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CHAPTER VIIThat the Truth of reason is not contrary to the Truth of Christian Faith

THE natural dictates of reason must certainly be quite true: it is impossible to think of their being otherwise. Nor a gain is it permissible to believe that the tenets of faith are false, being so evidently confirmed by God.1313The evidently refers to believers. To other men the thing is not so evident: why, it is not for us to enquire. But to one who has the faith, “the tenets of faith” are “so evidently confirmed by God” that he feels that for him to reject any of these tenets would be tantamount to throwing over his God. Since therefore falsehood alone is contrary to truth, it is impossible for the truth of faith to be contrary to principles known by natural reason.

2. Whatever is put into the disciple’s mind by the teacher is contained in the knowledge of the teacher, unless the teacher is teaching dishonestly, which would be a wicked thing to say of God. But the knowledge of principles naturally known is put into us by God, seeing that God Himself is the author of our nature. Therefore these principles also are contained in the Divine Wisdom. Whatever therefore is contrary to these principles is contrary to Divine Wisdom, and cannot be of God.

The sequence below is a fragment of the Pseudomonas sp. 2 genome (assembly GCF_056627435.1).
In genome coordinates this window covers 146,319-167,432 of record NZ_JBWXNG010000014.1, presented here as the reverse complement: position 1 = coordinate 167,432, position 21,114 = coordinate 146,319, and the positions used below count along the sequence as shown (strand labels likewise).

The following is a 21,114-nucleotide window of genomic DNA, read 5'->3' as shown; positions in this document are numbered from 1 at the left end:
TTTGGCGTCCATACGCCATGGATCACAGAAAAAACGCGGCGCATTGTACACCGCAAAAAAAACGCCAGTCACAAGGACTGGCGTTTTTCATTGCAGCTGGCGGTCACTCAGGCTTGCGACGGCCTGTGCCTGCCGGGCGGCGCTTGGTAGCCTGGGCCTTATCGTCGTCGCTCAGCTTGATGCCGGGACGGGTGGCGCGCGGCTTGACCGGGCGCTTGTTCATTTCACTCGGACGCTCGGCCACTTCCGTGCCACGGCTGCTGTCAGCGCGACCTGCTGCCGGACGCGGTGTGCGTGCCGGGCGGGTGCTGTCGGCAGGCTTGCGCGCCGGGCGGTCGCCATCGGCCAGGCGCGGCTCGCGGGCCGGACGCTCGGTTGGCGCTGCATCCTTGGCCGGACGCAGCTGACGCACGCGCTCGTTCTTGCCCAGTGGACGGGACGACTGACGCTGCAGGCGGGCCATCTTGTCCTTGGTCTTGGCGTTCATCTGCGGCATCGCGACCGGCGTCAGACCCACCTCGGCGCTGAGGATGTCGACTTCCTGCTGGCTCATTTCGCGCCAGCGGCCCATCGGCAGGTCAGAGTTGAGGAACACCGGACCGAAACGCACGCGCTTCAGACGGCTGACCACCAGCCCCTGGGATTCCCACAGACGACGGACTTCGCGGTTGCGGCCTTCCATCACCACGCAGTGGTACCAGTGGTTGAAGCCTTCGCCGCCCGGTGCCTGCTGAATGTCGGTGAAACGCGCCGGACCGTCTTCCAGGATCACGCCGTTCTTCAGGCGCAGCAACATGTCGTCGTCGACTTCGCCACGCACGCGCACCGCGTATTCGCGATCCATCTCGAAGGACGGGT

3. Contrary reasons fetter our intellect fast, so that it cannot proceed to the knowledge of the truth. If therefore contrary informations were sent us by God, our intellect would be thereby hindered from knowledge of the truth: but such hindrance cannot be of God.

4. What is natural cannot be changed while nature remains.1414A notable pronouncement against the Nominalists. But contrary opinions cannot be in the same mind at the same time: therefore no opinion or belief is sent to man from God contrary to natural knowledge.

And therefore the Apostle says: The word is near in thy heart and in thy mouth, that is, the word of faith which we preach (Rom. x, 8). But because it surpasses reason it is counted by some as contrary to reason, which cannot be. To the same effect is the authority of Augustine (Gen. ad litt. ii, 18): “ What truth reveals can nowise be contrary to the holy books either of the Old or of the New Testament.” Hence the conclusion is evident, that any arguments alleged against the teachings of faith do not proceed logically from first principles of nature, principles of themselves known, and so do not amount to a demonstration; but are either probable reasons or sophistical; hence room is left for refuting them.1515A reference to the Aristotelian ‘demonstration’ by strict logical reasoning from necessary truths, as laid down in the Posterior Analytics. This chapter goes to set aside the notion that unsound theology may still be sound philosophy. But as a truth, undiscernible by reason, may be discerned by revelation, so also may an error, or a flaw in an argument, be evident on grounds of revelation only, and not on any other grounds, where the argument is complicated and the matter removed from every-day experience, as in many Old Testament difficulties.

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